The NHS will be exempt from the new health and social care levy, government plans reveal, yet in a bizarre twist, care providers and their workers will pay for the levy, The Telegraph has reported.
There are also revelations that the NHS will take the lion’s share of the levy funds as part of the Conservative government’s attempt to bring down waiting lists and fill a gaping hole caused by COVID-related additional costs such as vaccinations, extra equipment and staff costs.
When the Prime Minister set out a manifesto-breaking ‘National Insurance Plus’ tax rise of 1.25 % it was applied to employees and employers.
That means umbrella company contractors and limited company directors will be doubly impacted by the tax hikes, but unlikely to get what they paid for as previously reported by The Freelance Informer.
That’s because combined with the Corporation and Income Tax rises announced in the March Budget, it means that the medium-term outlook is for tax rises worth over 1.6 % of national income – a bigger rise than in any Budget since at least the mid-1970s, according to think tank Resolution Foundation.
With over 80 % (around £25bn over the next three years) of the additional spending announced going to the Department of Health for priorities outside social care, just £5.4bn is going on social care.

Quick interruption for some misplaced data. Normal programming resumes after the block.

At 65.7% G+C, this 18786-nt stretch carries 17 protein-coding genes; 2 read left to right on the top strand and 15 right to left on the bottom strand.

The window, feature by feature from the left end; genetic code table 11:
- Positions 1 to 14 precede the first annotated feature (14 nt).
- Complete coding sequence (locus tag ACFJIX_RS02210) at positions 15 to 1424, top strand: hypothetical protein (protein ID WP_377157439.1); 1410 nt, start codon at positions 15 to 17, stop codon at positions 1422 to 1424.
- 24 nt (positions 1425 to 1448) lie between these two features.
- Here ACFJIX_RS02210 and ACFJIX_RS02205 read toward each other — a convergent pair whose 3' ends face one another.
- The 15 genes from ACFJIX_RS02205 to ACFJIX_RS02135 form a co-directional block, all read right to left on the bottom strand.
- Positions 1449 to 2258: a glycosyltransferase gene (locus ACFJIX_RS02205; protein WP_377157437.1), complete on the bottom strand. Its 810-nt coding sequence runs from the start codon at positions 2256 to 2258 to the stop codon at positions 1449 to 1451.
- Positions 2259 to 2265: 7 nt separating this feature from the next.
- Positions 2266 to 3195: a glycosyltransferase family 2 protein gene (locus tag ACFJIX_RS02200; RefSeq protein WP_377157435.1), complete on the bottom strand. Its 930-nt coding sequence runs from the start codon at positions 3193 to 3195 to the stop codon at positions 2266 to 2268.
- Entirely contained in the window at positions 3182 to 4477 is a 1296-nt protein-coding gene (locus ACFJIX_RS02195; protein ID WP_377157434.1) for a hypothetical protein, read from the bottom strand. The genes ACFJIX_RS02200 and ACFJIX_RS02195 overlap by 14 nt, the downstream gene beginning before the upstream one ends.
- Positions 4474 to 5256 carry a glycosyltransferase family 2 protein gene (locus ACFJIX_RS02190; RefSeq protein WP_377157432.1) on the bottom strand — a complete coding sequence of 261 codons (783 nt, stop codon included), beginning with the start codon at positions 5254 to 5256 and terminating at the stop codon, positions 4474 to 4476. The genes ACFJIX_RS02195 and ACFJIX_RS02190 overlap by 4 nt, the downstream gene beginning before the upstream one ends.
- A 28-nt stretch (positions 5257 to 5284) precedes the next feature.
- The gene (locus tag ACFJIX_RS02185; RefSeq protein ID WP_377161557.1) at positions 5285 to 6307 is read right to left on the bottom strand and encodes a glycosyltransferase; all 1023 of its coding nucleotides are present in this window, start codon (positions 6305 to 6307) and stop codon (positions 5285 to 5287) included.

Self-employed to be in higher demand thanks to health and social care levy
The think tank, however, believes the changes will increase the incentive for firms to use self-employed labour rather than employees, something the Chancellor has promised to tackle rather than exacerbate. Yet, if the HMRC has its way, that would likely be self-employed under the guise of umbrella company workers.
However, those contractors that opted to take inside IR35 contracts since the off-payroll rules became active in April may have more regrets than ever.
Freelancers, especially solopreneurs, are looking to be the biggest losers in all tax grabs announced this week, especially if they fall or are pushed into ‘inside’ IR35 territory or are among the millions of self-employed that have not been eligible for government support throughout the pandemic, more popularly known as the #ExcludedUK.
“We shouldn’t forget either, that the NICs hike will impact employers too, and push up the cost of hiring workers on the payroll – employers’ NI will jump from 13.8% to 15.05% next April,” said Seb Maley, CEO of IR35 insurance specialist.
IR35 rethink on the cards again?
“With this in mind, businesses that have needlessly forced their contractor workforce inside IR35 or insisted they work PAYE in response to IR35 reform should rethink this decision immediately.,” said Maley.
Four in ten businesses impacted by recent changes to IR35 in the private sector have admitted they would approach the changes differently if given the opportunity. This is according to a study carried out by IR35 specialist, Qdos, in which 59 businesses affected by the reform shared their experiences.
The most compelling finding of the survey was perhaps that nearly a third (30%) of businesses are already reviewing their strategy for managing the reform despite the changes only coming into force on 6th April 2021.
In an effort to ‘equalise’ tax contributions and taxpayer support between the salaried, self-employed and business owners either through tax hikes and/or tax mechanisms, such as IR35, the Chancellor’s stance is arguably and inadvertently already instigating the death knell for the country’s freelancers alongside a spree of solvent businesses closing up shop, as previously reported by The Freelance Informer.